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Asian Leopard Cat (Prionailurus bengalensis)

The Asian Leopard Cat is a small wild cat and has the widest geographic distribution of all felines. It can be found in forest areas throughout Indonesia, Philippines, Borneo, Malaysia, Thailand, Myanmar, Laos, Cambodia, China and Taiwan. The Leopard Cat also can be found in Korea, India, Pakistan and Russian Far East. Their range of habitat is varied, and includes tropical forest, scrubland, pine forest, second-growth woodland, semi-desert, and agricultural regions, especially near water sources, and may be found at heights up to 3000 m.

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On average, the Asian leopard Cat is as large as a Domestic Cat, but there are considerable regional differences: in Indonesia the average size is 45 cm (18 in), plus 20 cm (8 in) tail, while it is 60 cm/40 cm (24/16 in) in the Amur region. The shoulder height is 41 cm (16 in) and the weight is 4.5-6.8 kg (10-15 lbs), similar in size to a Domestic Cat. The fur color is also variable: it is yellow in the southern populations, but silver-grey in the northern ones. The chest and the lower part of the head are white. The Leopard Cat bears black markings that may be spotted or rosetted, depending on the subspecies. It has litters of 2 to 4 kittens and the gestation period can vary from 65 to 70 days.

The Leopard Cat can climb trees skillfully. It is also able to swim, but will seldom do so. This cat is nocturnal, and during the day it spends its time in dens that may be hollow trees, cavities under roots, or caves. It spends time out during the day in areas where there are no humans. The Leopard Cat is solitary, except during breeding season. There is no fixed breeding period in the southern part of its range; in the colder northern parts it tends to breed around March or April, when the weather is nice enough to support newborn kittens. The estrus period lasts for 5-9 days. After a gestation period of 9-10 weeks, two to three kittens are born in a den, where they remain until they are a month old. The eyes open at ten days old, and start to eat solid food at 23 days. If the kittens do not survive, the mother can come into heat again and have another litter that year.

The female usually gives birth to two or three kittens after 60 to 70 days gestation. The kittens weigh about 75 to 130 g at birth and usually double their weight by age of two weeks; at five weeks, they are four times their birth weight. At the age of four weeks, the permanent canines appear, which coincides with their intake of solid food. Leopard Cats usually pair for life and raise their cubs together for about 7 to 10 months. Full maturity is reached at 18 months, but in captivity, the male can become ready to breed at 7 months, and the female at 10 months. Leopard Cats are said to be the most difficult to tame of all the Asian wild cats. The Asian Leopard Cat is often mated with domestic cats to produce hybrid offspring known as the Bengal cat.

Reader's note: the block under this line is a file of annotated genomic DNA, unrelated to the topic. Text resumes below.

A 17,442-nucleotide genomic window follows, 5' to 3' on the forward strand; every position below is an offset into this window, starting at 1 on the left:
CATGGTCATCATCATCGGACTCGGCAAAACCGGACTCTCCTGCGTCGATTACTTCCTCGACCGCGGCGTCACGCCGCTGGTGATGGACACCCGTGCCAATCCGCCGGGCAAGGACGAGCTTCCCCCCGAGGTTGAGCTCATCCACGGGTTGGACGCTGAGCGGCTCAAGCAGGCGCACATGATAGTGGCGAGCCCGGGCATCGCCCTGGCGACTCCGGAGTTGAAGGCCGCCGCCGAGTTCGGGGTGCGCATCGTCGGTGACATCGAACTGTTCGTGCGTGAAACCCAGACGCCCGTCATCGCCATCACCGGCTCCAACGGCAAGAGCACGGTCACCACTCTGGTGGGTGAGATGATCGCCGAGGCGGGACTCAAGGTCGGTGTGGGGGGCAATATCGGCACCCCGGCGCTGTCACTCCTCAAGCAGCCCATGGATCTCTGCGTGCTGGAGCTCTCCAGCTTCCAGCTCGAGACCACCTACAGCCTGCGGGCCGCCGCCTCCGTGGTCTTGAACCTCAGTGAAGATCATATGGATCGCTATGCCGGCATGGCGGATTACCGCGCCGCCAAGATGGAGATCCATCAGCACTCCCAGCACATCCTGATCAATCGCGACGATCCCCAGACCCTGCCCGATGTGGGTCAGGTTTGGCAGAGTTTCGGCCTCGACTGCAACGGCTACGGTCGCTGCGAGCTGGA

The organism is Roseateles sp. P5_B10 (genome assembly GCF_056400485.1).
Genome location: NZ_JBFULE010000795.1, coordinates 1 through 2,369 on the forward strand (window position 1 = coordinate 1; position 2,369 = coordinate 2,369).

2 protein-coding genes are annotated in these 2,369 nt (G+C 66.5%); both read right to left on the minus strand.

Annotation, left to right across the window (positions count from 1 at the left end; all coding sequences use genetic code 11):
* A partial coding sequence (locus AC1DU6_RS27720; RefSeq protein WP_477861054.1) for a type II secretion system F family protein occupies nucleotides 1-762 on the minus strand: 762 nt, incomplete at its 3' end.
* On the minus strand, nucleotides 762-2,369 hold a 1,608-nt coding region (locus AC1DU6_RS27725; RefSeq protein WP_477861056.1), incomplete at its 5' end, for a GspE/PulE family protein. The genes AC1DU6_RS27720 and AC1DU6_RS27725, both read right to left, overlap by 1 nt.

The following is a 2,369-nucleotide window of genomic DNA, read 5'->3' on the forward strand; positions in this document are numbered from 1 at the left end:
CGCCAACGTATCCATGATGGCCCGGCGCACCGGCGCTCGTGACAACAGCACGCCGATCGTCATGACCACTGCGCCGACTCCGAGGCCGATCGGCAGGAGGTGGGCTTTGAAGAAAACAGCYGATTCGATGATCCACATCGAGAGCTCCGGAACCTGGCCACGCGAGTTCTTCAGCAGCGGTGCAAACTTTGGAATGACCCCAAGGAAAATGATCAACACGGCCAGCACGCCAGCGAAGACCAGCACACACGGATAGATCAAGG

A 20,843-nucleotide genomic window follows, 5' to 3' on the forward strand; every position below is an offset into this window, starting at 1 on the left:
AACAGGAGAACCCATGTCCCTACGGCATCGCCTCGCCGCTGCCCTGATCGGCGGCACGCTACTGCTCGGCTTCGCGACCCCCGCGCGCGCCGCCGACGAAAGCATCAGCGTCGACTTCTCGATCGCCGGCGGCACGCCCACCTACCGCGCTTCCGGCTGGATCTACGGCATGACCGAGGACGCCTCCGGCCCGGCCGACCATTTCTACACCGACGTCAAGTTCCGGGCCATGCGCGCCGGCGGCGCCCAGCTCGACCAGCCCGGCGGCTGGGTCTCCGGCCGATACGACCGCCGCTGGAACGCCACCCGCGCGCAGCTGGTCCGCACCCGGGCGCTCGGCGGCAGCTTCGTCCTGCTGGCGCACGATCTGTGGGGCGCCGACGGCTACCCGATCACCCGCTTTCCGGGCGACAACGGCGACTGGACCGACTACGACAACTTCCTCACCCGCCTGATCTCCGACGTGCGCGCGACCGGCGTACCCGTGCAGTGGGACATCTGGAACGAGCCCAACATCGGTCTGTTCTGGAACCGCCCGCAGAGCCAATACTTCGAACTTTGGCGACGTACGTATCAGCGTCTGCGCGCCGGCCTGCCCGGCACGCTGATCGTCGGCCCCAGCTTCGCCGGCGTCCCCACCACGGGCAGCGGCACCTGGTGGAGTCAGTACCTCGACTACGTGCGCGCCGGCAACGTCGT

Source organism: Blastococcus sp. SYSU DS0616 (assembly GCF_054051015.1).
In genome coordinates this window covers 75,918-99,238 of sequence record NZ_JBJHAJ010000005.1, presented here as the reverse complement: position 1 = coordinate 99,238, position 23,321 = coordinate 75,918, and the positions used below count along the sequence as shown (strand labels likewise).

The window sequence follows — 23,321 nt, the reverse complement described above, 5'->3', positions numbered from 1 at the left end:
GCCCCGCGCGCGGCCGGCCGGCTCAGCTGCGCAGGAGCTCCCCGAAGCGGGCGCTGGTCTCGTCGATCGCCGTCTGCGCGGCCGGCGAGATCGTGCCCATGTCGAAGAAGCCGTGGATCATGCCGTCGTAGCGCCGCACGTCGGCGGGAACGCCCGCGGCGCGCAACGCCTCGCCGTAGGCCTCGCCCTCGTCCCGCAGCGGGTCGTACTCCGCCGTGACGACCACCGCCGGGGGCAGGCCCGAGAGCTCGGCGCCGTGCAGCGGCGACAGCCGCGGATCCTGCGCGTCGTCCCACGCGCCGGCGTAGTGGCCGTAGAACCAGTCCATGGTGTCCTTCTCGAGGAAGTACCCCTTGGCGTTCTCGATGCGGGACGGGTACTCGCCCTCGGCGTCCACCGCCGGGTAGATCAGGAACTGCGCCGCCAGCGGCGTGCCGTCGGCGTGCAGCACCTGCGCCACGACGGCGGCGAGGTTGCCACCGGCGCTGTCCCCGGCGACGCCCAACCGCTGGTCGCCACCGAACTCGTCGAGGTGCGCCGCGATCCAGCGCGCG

In Hong Kong, the Asian Leopard Cat is a protected species under the Wild Animals Protection Ordinance Cap 170. The population is well over 50,000 individuals and although declining, the cat is not endangered.

Siberian leopard cat

SONY DSCThe leopard cat (Prionailurus bengalensis) is a small wild cat of South and East Asia. Since 2002 it has been listed as Least Concern by
IUCN as it is widely distributed but threatened by habitat loss and hunting in parts of its range. There are twelve leopard cat subspecies, which differ widely in appearance, like the Siberian leopard cat. A leopard cat is about the size of a domestic cat, but more slender, with longer legs and well-defined webs between its toes. The leopard cat’s name is derived from the leopard-like spots prevalent in all subspecies, but its relation to the leopard is distant.

 

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Cat of the month

Borneo Bay Cat (Pardofelis Badia)

One of the world’s least-known and most endangered wild cats, the bay cat, has been photographed by Panthera grantees Jedediah Brodie (Universiti Malaysia Sabah/ University of British Columbia) and Anthony Giordano (S.P.E.C.I.E.S/Texas Tech University). Their photograph is the first record of this very elusive cat in the Borneo highlands, at 1460 meters (approximately 4,800 feet).

The records add to our very limited knowledge of the species, which was photographed alive for the first time only in 1998 and where most previous records are from dense lowland forest under 800 meters (approximately 2,600 feet).

Borneo’s bay cat is so elusive that it took over a century before researchers got a chance to study a live one in detail. Covered in striking, rust-red fur with white under the tail and face stripes, this cat was officially named in 1874 on the basis of a skull and torn skin sent to England by the famous naturalist Alfred Russel Wallace. Naturalists didn’t have a chance to study a live one until a bay cat was captured in 1992, and the cat remains so difficult to find that researchers know very little about how this secretive cat actually lives. The fact that the cat is so difficult to find is all the more frustrating because conservationists list the felid as endangered. The deforestation of Borneo may wipe out the bay cat before scientists get a chance to find out more about it.

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